This population-based study of stress and HRQoL in mothers of children born VLBW contributes new and salient findings to the literature. Our results indicate differential effects of parenting a VLBW child on future maternal HRQoL, supporting prior work [6
]. Specifically, our study found that when the children are age five, maternal physical health is worse among VLBW mothers while mental HRQoL did not differ between mothers of VLBW and NBW children. This study also revealed that stress appears to mediate the relationship between having a VLBW child and maternal physical HRQoL. This study also examined early maternal and child predictors of maternal HRQoL among mothers of VLBW children. Specifically, our results suggest that while the severity of VLBW children’s health problems at birth was associated with maternal physical
HRQoL when children were age five, maternal mental
HRQoL is more strongly associated with child well-being and behavior problems.
Most existing studies of stress in parents of preterm or VLBW children have focused specifically on parenting
], yielding conflicting results. Our study shows that parents of VLBW children have worse general
stress (including psychological and somatic) than parents of NBW children. Moreover, stress appears to attenuate the relationship between caring for a child born VLBW and physical HRQoL, suggesting one potential pathway by which poor physical HRQoL may occur. Parenting stress and other stressors associated with caring for a VLBW child may contribute to chronic stress, which may in turn lead to poor physical HRQoL as we have reported previously [25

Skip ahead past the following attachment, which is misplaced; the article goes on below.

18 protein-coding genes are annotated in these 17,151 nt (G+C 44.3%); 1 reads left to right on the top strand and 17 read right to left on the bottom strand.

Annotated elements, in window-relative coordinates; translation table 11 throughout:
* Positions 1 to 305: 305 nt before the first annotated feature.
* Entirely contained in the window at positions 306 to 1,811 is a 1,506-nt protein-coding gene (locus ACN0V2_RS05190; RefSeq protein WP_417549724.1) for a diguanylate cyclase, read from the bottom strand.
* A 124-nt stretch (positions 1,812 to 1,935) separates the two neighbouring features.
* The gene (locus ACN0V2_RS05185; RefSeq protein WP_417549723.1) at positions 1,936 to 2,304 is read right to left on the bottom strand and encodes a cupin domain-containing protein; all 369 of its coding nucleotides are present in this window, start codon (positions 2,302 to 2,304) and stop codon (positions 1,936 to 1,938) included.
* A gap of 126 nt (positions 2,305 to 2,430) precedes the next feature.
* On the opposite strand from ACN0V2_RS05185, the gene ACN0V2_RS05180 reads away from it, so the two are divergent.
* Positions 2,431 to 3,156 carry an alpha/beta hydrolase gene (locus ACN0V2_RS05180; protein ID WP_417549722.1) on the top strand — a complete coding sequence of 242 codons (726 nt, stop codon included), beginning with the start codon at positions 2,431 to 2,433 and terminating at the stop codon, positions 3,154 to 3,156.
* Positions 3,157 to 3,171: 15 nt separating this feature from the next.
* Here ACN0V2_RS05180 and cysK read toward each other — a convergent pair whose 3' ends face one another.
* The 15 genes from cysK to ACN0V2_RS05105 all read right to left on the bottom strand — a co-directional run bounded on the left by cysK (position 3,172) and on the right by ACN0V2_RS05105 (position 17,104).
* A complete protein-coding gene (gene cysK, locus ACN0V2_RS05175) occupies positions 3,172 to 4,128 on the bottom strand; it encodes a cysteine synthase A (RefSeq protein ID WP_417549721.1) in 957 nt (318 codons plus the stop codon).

Previous research has established the relationship between child behavior problems and deleterious outcomes among parents of VLBW children [2
]; and this study confirms that child behavior problems at age two are significantly associated with worse maternal mental HRQoL when the child was age five. It is possible that our measurement of child behavior characteristics at age two was indicative of continued behavior problems at age five [26
]. The stress of caring for a child with behavior problems may also accumulate and lead to worse maternal mental HRQoL over time. Future longitudinal research using sophisticated statistical models should be conducted to better understand these nuanced relationships.
Pre-pregnancy health problems (specifically, diabetes and hypertension) were also found to be associated with maternal mental HRQoL when the child was age five. Given the chronic nature of these health problems, it is likely that women who experienced these problems prior to pregnancy continued to experience them when the child was age five. Our findings also indicate that stress may mediate this relationship. Managing long-term chronic health conditions such as hypertension or diabetes may cause additional stress for mothers of children born VLBW that negatively influences their mental well-being, over and above caregiving alone.